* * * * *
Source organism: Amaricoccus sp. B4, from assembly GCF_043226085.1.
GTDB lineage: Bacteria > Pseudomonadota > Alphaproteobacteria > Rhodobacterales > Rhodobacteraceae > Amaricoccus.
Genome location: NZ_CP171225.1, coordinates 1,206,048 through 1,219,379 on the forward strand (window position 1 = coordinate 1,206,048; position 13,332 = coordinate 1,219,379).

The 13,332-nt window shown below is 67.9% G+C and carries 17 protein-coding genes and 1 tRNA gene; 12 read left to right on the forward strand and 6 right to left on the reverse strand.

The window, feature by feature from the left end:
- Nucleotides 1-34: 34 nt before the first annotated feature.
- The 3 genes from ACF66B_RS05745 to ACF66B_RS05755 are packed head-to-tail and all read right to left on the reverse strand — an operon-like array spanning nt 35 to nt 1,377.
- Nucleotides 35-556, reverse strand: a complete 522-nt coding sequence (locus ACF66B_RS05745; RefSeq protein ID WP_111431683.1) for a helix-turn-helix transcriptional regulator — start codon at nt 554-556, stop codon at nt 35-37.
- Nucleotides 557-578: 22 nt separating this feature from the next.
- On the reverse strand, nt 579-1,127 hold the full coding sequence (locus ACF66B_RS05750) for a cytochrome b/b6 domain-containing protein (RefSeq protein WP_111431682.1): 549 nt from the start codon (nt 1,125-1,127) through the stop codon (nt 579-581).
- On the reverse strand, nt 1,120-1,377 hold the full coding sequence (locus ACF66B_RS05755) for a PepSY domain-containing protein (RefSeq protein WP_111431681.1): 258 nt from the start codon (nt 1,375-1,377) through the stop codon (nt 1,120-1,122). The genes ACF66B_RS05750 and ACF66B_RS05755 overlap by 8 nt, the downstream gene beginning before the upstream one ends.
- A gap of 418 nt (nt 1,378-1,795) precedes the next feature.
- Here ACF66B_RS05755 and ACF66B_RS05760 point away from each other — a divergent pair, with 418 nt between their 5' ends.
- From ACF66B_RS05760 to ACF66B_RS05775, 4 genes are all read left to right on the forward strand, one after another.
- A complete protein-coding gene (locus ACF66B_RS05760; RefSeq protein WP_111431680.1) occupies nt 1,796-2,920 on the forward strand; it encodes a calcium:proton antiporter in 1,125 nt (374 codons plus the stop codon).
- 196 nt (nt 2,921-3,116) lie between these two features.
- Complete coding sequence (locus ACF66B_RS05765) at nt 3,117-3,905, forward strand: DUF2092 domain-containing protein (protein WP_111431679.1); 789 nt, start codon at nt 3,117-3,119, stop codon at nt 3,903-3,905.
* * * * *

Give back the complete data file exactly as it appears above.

Source organism: Amaricoccus sp. B4, from assembly GCF_043226085.1.
GTDB lineage: Bacteria > Pseudomonadota > Alphaproteobacteria > Rhodobacterales > Rhodobacteraceae > Amaricoccus.
Genome location: NZ_CP171225.1, coordinates 1,206,048 through 1,219,379 on the forward strand (window position 1 = coordinate 1,206,048; position 13,332 = coordinate 1,219,379).

The 13,332-nt window shown below is 67.9% G+C and carries 17 protein-coding genes and 1 tRNA gene; 12 read left to right on the forward strand and 6 right to left on the reverse strand.

The window, feature by feature from the left end:
- Nucleotides 1-34: 34 nt before the first annotated feature.
- The 3 genes from ACF66B_RS05745 to ACF66B_RS05755 are packed head-to-tail and all read right to left on the reverse strand — an operon-like array spanning nt 35 to nt 1,377.
- Nucleotides 35-556, reverse strand: a complete 522-nt coding sequence (locus ACF66B_RS05745; RefSeq protein ID WP_111431683.1) for a helix-turn-helix transcriptional regulator — start codon at nt 554-556, stop codon at nt 35-37.
- Nucleotides 557-578: 22 nt separating this feature from the next.
- On the reverse strand, nt 579-1,127 hold the full coding sequence (locus ACF66B_RS05750) for a cytochrome b/b6 domain-containing protein (RefSeq protein WP_111431682.1): 549 nt from the start codon (nt 1,125-1,127) through the stop codon (nt 579-581).
- On the reverse strand, nt 1,120-1,377 hold the full coding sequence (locus ACF66B_RS05755) for a PepSY domain-containing protein (RefSeq protein WP_111431681.1): 258 nt from the start codon (nt 1,375-1,377) through the stop codon (nt 1,120-1,122). The genes ACF66B_RS05750 and ACF66B_RS05755 overlap by 8 nt, the downstream gene beginning before the upstream one ends.
- A gap of 418 nt (nt 1,378-1,795) precedes the next feature.
- Here ACF66B_RS05755 and ACF66B_RS05760 point away from each other — a divergent pair, with 418 nt between their 5' ends.
- From ACF66B_RS05760 to ACF66B_RS05775, 4 genes are all read left to right on the forward strand, one after another.
- A complete protein-coding gene (locus ACF66B_RS05760; RefSeq protein WP_111431680.1) occupies nt 1,796-2,920 on the forward strand; it encodes a calcium:proton antiporter in 1,125 nt (374 codons plus the stop codon).
- 196 nt (nt 2,921-3,116) lie between these two features.
- Complete coding sequence (locus ACF66B_RS05765) at nt 3,117-3,905, forward strand: DUF2092 domain-containing protein (protein WP_111431679.1); 789 nt, start codon at nt 3,117-3,119, stop codon at nt 3,903-3,905.